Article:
Deep vein thrombosis (DVT) is caused by the formation of a blood clot in a vein deep inside the body. This is typically in the lower leg, though deep vein thrombosis can also occur in the pelvis and thigh. Individuals at an increased risk of DVT include pregnant women and those on long flights or car tips, as well as patients recovering from surgery. Obese individuals may also be at an elevated risk.
Patients need to seek treatment for deep vein thrombosis as early as possible. Doctors often prescribe clot-busting medication to these patients. They may also need to wear compression socks to prevent blood pooling in the legs. Sometimes, this is even enough to cure deep vein thrombosis. This is why it is especially important to recognize symptoms of DVT.
Cramping Or Soreness In The Leg
Cramping or soreness in the leg may indicate the presence of a blood clot in the calf. This is one of the most common locations for deep vein thrombosis. The cramping and soreness are almost always in only one leg. Individuals most at risk of DVT in this location include travelers and those recovering from surgery. This is because both situations result in immobility and limited blood flow. The cramping, soreness, and pain from deep vein thrombosis are generally unexplained by other causes.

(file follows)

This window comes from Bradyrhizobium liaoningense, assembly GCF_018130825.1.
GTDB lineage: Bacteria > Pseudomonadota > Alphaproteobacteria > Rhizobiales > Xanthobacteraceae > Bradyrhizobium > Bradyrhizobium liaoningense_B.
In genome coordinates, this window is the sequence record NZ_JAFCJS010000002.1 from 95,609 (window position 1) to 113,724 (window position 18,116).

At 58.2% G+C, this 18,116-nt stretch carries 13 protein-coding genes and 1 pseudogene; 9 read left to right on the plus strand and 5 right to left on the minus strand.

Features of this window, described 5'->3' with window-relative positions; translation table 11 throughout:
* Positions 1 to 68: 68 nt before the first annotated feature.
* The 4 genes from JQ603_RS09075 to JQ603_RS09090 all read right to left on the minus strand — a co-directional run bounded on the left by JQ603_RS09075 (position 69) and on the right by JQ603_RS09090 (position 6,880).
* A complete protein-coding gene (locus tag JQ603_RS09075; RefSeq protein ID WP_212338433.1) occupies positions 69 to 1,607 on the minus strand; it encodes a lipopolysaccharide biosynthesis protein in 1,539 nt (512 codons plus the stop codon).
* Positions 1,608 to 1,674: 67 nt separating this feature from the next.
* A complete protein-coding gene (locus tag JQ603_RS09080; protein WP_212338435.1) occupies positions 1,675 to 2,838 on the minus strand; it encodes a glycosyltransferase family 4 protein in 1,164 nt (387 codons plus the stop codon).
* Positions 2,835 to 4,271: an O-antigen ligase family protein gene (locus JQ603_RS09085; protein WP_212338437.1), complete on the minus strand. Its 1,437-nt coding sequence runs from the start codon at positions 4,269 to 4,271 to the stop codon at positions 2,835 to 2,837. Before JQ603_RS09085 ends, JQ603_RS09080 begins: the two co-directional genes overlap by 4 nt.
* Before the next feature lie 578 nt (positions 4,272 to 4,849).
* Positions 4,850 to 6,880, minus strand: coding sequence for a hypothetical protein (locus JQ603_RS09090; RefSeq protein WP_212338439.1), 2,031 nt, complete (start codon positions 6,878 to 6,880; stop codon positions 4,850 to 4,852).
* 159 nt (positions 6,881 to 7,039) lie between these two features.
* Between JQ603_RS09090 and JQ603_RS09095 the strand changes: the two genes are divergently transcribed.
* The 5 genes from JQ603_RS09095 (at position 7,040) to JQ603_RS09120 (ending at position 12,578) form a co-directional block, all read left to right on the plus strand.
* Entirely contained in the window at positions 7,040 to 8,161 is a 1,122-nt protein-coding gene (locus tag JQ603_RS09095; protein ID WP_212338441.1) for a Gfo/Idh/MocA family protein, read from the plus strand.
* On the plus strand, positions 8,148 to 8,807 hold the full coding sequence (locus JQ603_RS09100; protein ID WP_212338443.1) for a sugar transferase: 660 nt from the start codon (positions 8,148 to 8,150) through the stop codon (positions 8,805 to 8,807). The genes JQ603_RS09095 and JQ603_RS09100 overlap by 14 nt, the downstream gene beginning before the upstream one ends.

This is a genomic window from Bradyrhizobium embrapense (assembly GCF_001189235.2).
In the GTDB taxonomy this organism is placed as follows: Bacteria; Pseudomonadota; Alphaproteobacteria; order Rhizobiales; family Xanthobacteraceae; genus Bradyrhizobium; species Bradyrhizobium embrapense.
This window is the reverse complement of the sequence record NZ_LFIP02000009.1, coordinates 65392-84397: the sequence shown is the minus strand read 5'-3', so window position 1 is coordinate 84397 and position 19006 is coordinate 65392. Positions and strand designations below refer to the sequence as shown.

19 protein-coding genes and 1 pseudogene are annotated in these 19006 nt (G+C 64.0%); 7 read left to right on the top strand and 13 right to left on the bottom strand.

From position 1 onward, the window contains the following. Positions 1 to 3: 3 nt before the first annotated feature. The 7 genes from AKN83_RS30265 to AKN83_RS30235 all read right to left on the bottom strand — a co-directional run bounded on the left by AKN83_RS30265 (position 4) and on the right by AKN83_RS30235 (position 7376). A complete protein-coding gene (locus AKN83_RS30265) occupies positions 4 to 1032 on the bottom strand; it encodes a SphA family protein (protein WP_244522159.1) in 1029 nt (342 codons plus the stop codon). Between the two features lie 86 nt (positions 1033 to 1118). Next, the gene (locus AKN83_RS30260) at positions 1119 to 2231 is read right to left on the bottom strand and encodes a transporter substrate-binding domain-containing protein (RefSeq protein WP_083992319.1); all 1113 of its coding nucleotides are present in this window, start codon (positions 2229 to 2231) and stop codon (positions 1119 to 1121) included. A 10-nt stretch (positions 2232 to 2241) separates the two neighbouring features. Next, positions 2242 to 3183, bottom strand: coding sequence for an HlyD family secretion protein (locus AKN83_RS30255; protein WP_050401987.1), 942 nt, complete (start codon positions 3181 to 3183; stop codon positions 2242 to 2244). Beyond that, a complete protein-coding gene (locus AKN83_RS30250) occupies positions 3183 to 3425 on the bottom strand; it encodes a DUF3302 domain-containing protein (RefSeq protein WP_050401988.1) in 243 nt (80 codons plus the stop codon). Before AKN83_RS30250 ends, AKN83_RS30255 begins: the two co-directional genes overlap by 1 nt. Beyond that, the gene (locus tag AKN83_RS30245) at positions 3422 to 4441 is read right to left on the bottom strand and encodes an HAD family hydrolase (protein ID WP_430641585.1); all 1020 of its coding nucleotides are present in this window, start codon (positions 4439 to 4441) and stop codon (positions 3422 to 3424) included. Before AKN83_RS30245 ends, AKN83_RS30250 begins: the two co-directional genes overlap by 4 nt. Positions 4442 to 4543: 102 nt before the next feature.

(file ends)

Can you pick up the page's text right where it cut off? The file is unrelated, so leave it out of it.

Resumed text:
While the pain may start mild, it can quickly become severe in a matter of hours. For example, some patients with DVT cannot tolerate a bedsheet touching their leg due to the extreme pain it causes. In addition to cramping in the leg, patients may also have intense pain in their foot or ankle. Doctors often recommend compression socks for patients who are in the hospital after surgery, and travelers on long trips. These socks help keep blood moving in the legs, reducing the risk of a clot.